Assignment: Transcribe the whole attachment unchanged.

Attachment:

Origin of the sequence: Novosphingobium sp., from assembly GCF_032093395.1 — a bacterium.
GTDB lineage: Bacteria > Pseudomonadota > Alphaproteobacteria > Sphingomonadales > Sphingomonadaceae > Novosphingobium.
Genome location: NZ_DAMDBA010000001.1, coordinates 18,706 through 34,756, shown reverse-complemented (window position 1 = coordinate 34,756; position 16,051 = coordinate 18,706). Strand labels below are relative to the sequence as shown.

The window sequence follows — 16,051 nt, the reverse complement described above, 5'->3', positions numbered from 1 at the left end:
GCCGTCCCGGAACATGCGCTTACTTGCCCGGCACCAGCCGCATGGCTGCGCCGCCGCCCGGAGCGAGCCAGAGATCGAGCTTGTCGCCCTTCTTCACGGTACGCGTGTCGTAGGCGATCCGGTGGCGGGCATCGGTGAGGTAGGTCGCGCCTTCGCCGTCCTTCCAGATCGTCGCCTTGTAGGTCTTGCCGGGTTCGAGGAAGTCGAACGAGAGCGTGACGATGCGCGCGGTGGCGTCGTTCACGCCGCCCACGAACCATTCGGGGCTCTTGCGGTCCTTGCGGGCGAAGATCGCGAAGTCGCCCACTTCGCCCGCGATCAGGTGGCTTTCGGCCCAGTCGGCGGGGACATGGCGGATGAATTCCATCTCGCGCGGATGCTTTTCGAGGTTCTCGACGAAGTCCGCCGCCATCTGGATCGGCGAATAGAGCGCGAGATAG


Origin of the sequence: Novosphingobium sp., from assembly GCF_032093395.1 — a bacterium.
GTDB lineage: Bacteria > Pseudomonadota > Alphaproteobacteria > Sphingomonadales > Sphingomonadaceae > Novosphingobium.
Genome location: NZ_DAMDBA010000001.1, coordinates 18,706 through 34,756, shown reverse-complemented (window position 1 = coordinate 34,756; position 16,051 = coordinate 18,706). Strand labels below are relative to the sequence as shown.

The window sequence follows — 16,051 nt, the reverse complement described above, 5'->3', positions numbered from 1 at the left end:
GCCGTCCCGGAACATGCGCTTACTTGCCCGGCACCAGCCGCATGGCTGCGCCGCCGCCCGGAGCGAGCCAGAGATCGAGCTTGTCGCCCTTCTTCACGGTACGCGTGTCGTAGGCGATCCGGTGGCGGGCATCGGTGAGGTAGGTCGCGCCTTCGCCGTCCTTCCAGATCGTCGCCTTGTAGGTCTTGCCGGGTTCGAGGAAGTCGAACGAGAGCGTGACGATGCGCGCGGTGGCGTCGTTCACGCCGCCCACGAACCATTCGGGGCTCTTGCGGTCCTTGCGGGCGAAGATCGCGAAGTCGCCCACTTCGCCCGCGATCAGGTGGCTTTCGGCCCAGTCGGCGGGGACATGGCGGATGAATTCCATCTCGCGCGGATGCTTTTCGAGGTTCTCGACGAAGTCCGCCGCCATCTGGATCGGCGAATAGAGCGCGAGATAG